5. But it’s really his differences with Philip that attracted Young to the role.

“That’s what acting is -- you get to put yourself in someone else’s shoes and explore what that’s like. It was a really incredible experience to take on something that was so different from my own life experiences. A lot of it was backstory because you don’t necessarily get to see in the show all the things Philip has been through, but I wanted it to feel for an audience like this kid’s been through a lot. This kid hasn’t had it easy. So I had to figure out what that all meant and how I could play those things even though they’re not necessarily there in the script.”

6. Young loves interacting with fans -- and he ’ships for #Philkas.

“One my most memorable experiences with fans was trying to figure out what the official ’ship name for Philip and Lukas was gonna be. There was a lot of back and forth about, like, if it was going to be Philus, or Lukip, and then it hit me: Philkas. It kind of marries the two names perfectly. Everyone has such a strong opinion about this ’ship name. I think that’s a testament to how much of a connection people feel to these characters and their relationship. So I’m happy. I’m ecstatic that the fans are interacting and they’re really taking on this show and they’re embracing these two boys and what they’re going through with each other.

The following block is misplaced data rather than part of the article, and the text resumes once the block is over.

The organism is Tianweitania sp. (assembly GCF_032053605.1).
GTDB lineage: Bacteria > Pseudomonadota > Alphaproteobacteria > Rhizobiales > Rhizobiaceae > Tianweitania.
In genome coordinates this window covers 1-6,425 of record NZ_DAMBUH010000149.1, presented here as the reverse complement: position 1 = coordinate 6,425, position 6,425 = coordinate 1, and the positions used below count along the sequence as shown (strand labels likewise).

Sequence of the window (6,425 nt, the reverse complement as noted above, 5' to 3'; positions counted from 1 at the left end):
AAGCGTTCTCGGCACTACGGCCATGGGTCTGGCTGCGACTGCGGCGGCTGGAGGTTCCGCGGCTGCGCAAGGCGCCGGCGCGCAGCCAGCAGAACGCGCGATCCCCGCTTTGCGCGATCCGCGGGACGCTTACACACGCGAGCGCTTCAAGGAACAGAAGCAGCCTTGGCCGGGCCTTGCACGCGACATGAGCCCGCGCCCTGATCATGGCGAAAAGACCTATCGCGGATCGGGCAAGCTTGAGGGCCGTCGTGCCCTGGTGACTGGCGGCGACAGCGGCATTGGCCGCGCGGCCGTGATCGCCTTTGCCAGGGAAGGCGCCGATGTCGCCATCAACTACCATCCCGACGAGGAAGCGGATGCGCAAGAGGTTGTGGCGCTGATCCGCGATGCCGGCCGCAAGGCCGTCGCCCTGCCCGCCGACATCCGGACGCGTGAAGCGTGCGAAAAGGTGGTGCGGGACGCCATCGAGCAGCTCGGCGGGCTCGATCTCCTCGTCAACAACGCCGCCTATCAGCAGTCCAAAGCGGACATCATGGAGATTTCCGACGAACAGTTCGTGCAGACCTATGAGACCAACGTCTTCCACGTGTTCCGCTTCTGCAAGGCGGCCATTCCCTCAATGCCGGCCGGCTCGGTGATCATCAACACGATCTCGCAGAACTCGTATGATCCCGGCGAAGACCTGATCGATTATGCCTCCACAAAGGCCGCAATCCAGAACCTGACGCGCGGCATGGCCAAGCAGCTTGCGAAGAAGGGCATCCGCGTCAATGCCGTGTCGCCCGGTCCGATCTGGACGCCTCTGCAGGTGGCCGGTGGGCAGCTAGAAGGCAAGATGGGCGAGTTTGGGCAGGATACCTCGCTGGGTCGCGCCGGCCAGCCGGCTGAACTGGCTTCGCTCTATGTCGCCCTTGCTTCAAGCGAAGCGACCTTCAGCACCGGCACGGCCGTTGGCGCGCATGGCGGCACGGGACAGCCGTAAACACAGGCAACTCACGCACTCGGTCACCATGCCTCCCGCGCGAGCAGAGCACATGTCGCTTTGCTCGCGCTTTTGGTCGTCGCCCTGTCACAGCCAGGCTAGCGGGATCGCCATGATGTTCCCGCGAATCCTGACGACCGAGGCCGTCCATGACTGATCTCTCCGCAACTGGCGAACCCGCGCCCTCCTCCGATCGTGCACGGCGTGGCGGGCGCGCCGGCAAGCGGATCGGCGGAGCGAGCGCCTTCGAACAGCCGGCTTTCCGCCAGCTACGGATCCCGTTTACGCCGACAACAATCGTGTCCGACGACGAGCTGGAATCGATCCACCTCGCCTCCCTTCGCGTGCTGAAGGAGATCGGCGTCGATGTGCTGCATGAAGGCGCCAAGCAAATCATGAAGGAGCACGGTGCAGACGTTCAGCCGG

“Every encounter I get is memorable for me. People are so creative on the Internet. I’m shocked at some of the things people have made. Somebody made a Photoshopped image of this jar of Shea butter and they put Philip’s face on it because his last name is Shea. “Philip Shea Butter.” They were like, ‘USA marketing team, get on this!’ It’s hysterical.”

7. Don’t’ miss Young in his next LGBTQ project, ABC’s When We Rise miniseries.

“There’s a new miniseries coming out about the LGBTQ movement in the 1970s in San Francisco called When We Rise, and I got to be a part of an episode of that. I think that is really a history lesson for a lot of people, and I think when that comes out it’s going to be incredible for people to see the history of that movement in San Francisco and how, really, that’s so responsible for the Philips of the world. He gets to live in this world where it doesn’t really make a difference if you’re LGBTQIA+, A-B-C-D-E-F-G -- it’s just a bunch of people existing in this city and everyone is embraced.”